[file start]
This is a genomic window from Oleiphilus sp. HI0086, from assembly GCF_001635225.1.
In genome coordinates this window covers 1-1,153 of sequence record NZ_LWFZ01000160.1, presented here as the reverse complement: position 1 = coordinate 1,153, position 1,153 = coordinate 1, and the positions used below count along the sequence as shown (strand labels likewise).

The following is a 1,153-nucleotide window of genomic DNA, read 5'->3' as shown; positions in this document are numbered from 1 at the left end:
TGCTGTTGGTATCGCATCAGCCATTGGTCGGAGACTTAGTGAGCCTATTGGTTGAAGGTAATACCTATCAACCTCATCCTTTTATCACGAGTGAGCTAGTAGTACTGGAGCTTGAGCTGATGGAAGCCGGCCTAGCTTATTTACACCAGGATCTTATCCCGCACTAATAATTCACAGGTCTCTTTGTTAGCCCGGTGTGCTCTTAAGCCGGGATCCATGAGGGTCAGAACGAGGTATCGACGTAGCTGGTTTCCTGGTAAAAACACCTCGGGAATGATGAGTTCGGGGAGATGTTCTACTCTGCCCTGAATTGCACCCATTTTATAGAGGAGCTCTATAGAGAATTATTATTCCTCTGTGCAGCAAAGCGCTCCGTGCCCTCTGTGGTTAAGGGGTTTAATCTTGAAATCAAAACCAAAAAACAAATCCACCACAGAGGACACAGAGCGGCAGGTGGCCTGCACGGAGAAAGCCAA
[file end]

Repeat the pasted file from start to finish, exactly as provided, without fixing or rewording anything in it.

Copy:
This is a genomic window from Oleiphilus sp. HI0086, from assembly GCF_001635225.1.
In genome coordinates this window covers 1-1,153 of sequence record NZ_LWFZ01000160.1, presented here as the reverse complement: position 1 = coordinate 1,153, position 1,153 = coordinate 1, and the positions used below count along the sequence as shown (strand labels likewise).

The following is a 1,153-nucleotide window of genomic DNA, read 5'->3' as shown; positions in this document are numbered from 1 at the left end:
TGCTGTTGGTATCGCATCAGCCATTGGTCGGAGACTTAGTGAGCCTATTGGTTGAAGGTAATACCTATCAACCTCATCCTTTTATCACGAGTGAGCTAGTAGTACTGGAGCTTGAGCTGATGGAAGCCGGCCTAGCTTATTTACACCAGGATCTTATCCCGCACTAATAATTCACAGGTCTCTTTGTTAGCCCGGTGTGCTCTTAAGCCGGGATCCATGAGGGTCAGAACGAGGTATCGACGTAGCTGGTTTCCTGGTAAAAACACCTCGGGAATGATGAGTTCGGGGAGATGTTCTACTCTGCCCTGAATTGCACCCATTTTATAGAGGAGCTCTATAGAGAATTATTATTCCTCTGTGCAGCAAAGCGCTCCGTGCCCTCTGTGGTTAAGGGGTTTAATCTTGAAATCAAAACCAAAAAACAAATCCACCACAGAGGACACAGAGCGGCAGGTGGCCTGCACGGAGAAAGCCAA